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This study examined the relationship between the sex composition of physical education classes and teacher/pupil interactions. Eighteen Grade 9 or 10 hockey lessons were videotaped and verbal interactions were coded using a modified interactional analysis observation system. All teacher/pupil interactions were classified into one of six categories and the relative frequency of each interactional type was compared as a function of the class composition and the sex of the teacher using nonparametric analyses of contingency. To account for variations in lesson duration, interaction rates were also computed and compared between groups using analysis of variance. The results showed that female teachers gave proportionally more skill based interactions than did male teachers in mixed-sex and in all-girls classes. In mixed-sex classes, boys had a greater proportion of verbal interactions as well as more positive interactions with the teacher than girls did. To gauge the perceptions and attitudes of teachers and students toward stereotyping in physical education, interviews were conducted with the teachers and all pupils completed a standardized 35-item questionnaire. Most girls (90%) did not perceive boys as being favored, but 43% felt that teachers expected boys to perform skills better than girls. A greater percentage of boys (63%) than girls (48.5%) agreed that physical education in schools should be made more important.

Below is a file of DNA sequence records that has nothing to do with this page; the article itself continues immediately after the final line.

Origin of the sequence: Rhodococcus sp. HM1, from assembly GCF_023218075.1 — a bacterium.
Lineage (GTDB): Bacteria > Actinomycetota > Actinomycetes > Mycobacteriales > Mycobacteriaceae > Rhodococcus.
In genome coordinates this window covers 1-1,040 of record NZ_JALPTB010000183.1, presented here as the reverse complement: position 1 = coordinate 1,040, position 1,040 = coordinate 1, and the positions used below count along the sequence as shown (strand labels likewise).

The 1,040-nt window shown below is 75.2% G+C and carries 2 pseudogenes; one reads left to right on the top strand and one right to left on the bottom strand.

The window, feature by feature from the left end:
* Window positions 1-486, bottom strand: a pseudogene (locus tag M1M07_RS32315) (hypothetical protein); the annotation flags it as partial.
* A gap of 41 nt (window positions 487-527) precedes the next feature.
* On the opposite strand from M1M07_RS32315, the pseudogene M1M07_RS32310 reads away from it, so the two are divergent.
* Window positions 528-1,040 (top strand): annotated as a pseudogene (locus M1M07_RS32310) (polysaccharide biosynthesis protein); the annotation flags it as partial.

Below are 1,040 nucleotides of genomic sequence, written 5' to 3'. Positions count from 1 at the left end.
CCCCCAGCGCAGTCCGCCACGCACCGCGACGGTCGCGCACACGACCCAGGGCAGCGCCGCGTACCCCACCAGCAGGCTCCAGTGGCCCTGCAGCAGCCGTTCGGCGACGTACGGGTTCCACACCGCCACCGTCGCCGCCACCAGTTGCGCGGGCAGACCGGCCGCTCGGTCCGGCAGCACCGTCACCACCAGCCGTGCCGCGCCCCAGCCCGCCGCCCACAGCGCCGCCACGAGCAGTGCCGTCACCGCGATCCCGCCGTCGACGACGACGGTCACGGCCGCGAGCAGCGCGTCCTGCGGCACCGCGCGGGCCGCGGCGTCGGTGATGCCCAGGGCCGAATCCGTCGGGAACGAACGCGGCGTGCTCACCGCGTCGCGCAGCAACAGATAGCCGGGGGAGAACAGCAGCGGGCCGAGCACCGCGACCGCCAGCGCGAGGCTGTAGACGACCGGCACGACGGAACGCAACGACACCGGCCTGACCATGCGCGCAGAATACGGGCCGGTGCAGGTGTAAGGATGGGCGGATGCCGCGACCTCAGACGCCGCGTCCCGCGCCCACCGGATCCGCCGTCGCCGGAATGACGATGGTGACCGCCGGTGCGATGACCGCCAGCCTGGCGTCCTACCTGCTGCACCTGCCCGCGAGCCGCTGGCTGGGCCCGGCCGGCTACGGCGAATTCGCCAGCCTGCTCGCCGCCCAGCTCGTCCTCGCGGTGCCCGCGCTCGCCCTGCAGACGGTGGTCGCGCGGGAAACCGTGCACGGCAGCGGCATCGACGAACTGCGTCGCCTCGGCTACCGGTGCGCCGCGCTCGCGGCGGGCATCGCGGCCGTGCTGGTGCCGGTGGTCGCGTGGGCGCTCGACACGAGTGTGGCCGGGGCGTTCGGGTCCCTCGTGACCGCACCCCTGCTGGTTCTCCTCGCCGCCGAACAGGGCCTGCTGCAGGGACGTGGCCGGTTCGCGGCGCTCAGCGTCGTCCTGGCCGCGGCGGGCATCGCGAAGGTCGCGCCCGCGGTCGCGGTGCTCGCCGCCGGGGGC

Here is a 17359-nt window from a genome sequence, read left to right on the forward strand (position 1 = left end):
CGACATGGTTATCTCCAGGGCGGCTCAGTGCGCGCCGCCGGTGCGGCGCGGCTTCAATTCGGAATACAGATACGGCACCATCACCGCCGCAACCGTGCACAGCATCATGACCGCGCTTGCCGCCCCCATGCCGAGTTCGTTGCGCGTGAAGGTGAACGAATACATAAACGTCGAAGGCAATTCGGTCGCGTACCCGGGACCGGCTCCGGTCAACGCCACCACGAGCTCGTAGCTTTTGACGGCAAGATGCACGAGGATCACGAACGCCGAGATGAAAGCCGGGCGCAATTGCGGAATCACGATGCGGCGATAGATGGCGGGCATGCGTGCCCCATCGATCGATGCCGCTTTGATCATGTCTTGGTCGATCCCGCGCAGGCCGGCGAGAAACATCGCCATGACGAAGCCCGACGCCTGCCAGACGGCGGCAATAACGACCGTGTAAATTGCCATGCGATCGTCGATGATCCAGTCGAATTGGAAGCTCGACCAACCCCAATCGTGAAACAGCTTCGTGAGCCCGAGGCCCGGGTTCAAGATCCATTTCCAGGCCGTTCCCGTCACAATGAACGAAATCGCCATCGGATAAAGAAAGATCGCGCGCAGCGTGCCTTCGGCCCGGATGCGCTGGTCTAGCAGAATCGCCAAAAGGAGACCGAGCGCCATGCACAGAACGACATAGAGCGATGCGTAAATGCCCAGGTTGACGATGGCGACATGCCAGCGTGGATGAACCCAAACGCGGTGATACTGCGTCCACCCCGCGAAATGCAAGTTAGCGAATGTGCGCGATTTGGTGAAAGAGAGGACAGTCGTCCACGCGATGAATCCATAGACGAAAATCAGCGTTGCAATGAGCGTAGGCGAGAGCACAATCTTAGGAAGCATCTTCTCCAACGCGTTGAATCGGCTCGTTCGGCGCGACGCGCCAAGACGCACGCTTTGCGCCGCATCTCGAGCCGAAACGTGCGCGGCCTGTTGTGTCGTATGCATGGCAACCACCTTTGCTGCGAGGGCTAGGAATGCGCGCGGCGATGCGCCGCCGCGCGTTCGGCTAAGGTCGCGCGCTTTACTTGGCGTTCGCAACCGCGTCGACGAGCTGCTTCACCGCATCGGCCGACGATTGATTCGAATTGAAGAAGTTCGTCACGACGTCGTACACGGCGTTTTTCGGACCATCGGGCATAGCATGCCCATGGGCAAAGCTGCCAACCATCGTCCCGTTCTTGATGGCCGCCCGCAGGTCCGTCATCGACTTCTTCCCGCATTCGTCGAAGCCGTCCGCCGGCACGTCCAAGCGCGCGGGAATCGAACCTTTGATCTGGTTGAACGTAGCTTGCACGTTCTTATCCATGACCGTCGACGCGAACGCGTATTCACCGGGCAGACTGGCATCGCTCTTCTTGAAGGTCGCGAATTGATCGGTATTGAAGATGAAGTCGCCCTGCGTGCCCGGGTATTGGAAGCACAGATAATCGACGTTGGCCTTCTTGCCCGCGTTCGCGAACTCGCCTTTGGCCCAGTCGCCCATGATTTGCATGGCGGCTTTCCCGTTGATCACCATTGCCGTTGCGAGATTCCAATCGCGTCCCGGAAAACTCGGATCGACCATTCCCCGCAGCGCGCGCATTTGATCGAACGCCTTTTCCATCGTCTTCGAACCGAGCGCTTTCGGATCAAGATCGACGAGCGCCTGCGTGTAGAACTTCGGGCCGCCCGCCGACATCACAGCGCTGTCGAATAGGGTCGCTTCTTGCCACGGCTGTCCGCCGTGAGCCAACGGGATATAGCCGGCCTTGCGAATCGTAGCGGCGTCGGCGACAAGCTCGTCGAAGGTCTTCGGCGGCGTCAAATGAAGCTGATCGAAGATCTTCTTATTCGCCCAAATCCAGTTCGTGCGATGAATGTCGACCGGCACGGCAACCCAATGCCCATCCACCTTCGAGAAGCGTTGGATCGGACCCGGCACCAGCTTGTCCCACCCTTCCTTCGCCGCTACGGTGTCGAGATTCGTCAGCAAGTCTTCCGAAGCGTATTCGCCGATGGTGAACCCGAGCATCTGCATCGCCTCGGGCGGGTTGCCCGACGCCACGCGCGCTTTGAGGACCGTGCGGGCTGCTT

Doune Macdonald is in the Department of Human Movement Studies at The University of Queensland, St. Lucia, Qld. 4067 Australia.